Posted by: seanmichaelbutler | March 4, 2010


MARGARETSVILLE, N.S. – The little barn is alive with people. A few naked light-bulbs burn away the gloom of late dusk; by their glow, we flip furiously through veterinary reference books, eyes scanning the texts, searching for answers.
“Look under `Birthing – problems with!'” shouts Janet Wallace. She and her partner, David O’Leary, are in a stall with Carmina, a goat in the final stages of labour. Her kid is jammed in the birth canal. It should be exiting the womb like someone diving into water – front hooves extended forward to the nose. But only the nose is visible, poking out from the vulva; the legs are bent backwards somewhere inside Carmina, clogging up the works.
We could call the vet, but by the time he arrived, both mother and kid would be long dead. All we have to go on are a few seasons’ experience under Janet’s belt, and the thick stack of reference books before us.
“Here!” several of us yell almost simultaneously, shoving our tomes under Janet’s nose so she can study the diagrams within. The pictures are of ruminant insides, laid bare by X-rays – the bulbous shape of uterus and birth canal, the hinging of spindly kid’s legs.
“It says here to rely on your experience,” says one of Janet’s friends, Kris. “Yep, that’s what mine says too,” asserts Kris’s partner, Sue. In other words, the best advice these sagacious compendiums of animal husbandry knowledge can offer is, “You’re on your own, buddy.”
Our small library does eventually yield some fruitful words of wisdom. Apparently, the only way to remedy the situation is to push the kid back through the cervix and into the womb, coax the wayward appendages forward, and then pull them out again.
Janet reaches for her very big latex glove, and pulls it up to her armpit. Carmina – happily for her – can’t grasp the implication of this latest development.
The next few moments are drowned out by Carmina’s bloodcurdling bleating, as Janet pushes the stuck kid back against the force of her contractions.
It sounds as if Janet is killing her – but she’s “relying on her experience,” which reassures her that she is only doing what she must to save both mother and kid.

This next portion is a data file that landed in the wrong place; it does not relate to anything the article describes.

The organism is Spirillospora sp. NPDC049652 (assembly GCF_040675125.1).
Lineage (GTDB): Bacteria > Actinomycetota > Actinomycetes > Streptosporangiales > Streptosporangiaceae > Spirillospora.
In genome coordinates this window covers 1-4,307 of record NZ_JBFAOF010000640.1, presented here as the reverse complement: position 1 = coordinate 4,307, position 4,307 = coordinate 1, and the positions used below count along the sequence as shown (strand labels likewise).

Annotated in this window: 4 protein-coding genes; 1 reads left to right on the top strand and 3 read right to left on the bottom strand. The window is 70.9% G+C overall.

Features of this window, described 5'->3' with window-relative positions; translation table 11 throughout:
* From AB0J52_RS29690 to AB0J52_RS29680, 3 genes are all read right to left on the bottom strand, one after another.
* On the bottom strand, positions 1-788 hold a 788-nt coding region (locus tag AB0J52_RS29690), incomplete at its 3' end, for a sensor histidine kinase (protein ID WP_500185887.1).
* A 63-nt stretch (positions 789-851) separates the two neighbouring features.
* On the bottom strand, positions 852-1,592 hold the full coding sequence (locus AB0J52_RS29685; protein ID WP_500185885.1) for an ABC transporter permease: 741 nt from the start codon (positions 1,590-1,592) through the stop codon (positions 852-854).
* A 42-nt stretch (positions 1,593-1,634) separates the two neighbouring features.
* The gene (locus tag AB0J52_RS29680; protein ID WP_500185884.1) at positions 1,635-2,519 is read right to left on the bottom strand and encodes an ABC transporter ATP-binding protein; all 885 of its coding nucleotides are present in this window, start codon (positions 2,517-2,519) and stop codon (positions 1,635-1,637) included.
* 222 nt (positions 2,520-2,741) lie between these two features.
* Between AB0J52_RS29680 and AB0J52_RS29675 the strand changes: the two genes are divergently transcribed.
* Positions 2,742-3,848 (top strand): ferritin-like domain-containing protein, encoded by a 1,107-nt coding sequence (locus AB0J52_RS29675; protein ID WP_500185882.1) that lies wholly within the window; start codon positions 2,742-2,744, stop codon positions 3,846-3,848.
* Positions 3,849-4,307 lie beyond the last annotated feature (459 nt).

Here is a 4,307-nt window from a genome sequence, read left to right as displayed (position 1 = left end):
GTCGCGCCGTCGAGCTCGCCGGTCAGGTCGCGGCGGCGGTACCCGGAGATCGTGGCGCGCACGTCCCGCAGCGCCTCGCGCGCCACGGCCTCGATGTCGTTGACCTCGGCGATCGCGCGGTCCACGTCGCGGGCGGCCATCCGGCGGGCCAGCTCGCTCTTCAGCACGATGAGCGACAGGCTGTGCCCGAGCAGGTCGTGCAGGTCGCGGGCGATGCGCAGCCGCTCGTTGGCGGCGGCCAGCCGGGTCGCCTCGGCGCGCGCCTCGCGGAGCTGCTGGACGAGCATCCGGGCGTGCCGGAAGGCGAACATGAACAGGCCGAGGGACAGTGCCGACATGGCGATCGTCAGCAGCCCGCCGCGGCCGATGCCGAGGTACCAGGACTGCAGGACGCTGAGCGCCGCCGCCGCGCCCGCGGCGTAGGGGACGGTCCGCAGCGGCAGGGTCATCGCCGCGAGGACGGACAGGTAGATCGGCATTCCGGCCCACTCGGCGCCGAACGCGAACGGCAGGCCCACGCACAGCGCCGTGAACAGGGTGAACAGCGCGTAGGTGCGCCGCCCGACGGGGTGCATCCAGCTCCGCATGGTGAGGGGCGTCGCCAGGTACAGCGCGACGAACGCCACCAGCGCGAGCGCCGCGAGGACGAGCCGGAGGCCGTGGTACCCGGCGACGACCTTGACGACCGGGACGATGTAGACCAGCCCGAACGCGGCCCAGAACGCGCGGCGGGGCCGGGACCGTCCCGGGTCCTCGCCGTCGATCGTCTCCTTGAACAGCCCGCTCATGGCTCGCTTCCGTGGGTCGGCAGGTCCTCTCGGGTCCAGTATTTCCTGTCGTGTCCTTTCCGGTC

A world of warm gooeyness closes around Janet’s arm, as she struggles blindly to complete her task inside the nebulous folds of flesh. It’s moments like these that cause Janet to bristle when people call her operation a “hobby farm.”
“It’s not a hobby when you’ve got your arm halfway up a ewe’s vagina at two in the morning,” she retorts. As for the rest of us, all we can do is watch and cringe, or avert our gaze and pretend to have found a particularly captivating passage in Diseases of the Mammary Glands of Domestic Animals.
To everyone’s relief, Carmina gives one last heaving grunt, and a long, slimy black thing slips into Janet’s waiting hands. Minutes later, a brother appears; he slithers out so quickly, no one’s there to catch him before he ignobly plops onto the straw floor like a freshly caught fish.
These are just two of the latest additions to Tangleroot Gardens, a small farm on what is called “North Mountain,” a modest ridge of woods and pastures that rises from Nova Scotia’s fertile Annapolis Valley before plunging into the cold waters of the Bay of Fundy.
Besides two milking goats who have given birth, there are five sheep with new lambs. In addition to this cohort of bounding, clamouring mayhem, we accept three orphaned lambs from another farm, and bottle-feed them every few hours. Feeding time is like a speed-eating contest, and each time I thank my maker that those nipples are not attached to me.
Later, several of the hens catch a wave of “broodiness” – an all-consuming desire to sit day and night on a clutch of eggs until they hatch – and three weeks later we have a flurry of chicks underfoot.
The first time I see a chick hatch, I am astounded that something I make omelets out of could produce a little, fluffy being that runs around cheeping.
The closest experience I can relate it to was in Grade 6 when I left a Zip-Lock bag of carrot sticks in the bottom of my locker for a semester.
They, too, magically got fluffy, but unfortunately remained inanimate.
The chickens share lodging with a smattering of geese and ducks, and one of my favourite chores is letting them all out first thing in the morning. The geese charge out at the head of an eruption of pent-up avian energy, honking with imperious self-importance; behind stream the ducks, quick-marching in single file to the pond as fast as their stubby legs can carry them; and then strut the hens and the rooster, Louis Quatorze, already sizing up the day’s grubbing possibilities.
It is always an inspiring sight to watch these animals throw themselves into the morning’s activities with such unhesitant gusto.
Meanwhile, we humans sit by the big window and eat our meals prepared with the animals’ eggs and milk, and watch them like we used to watch TV. I think we find them so endlessly fascinating because they give us something perhaps more important than food – they remind us of what it is to live in the moment, to have guiltless desires, to treat a little patch of earth like there’s nothing more important.
Now, the seasons are changing faster than even the newborns are growing; the snow is gone, the leaves whisper in the ocean breeze, and that brief Canadian window between killing frosts has at last been pried open by the sun. It is the garden’s turn to be born.

©Sean Butler 2004
Published in the Ottawa Citizen, July 11, 2004


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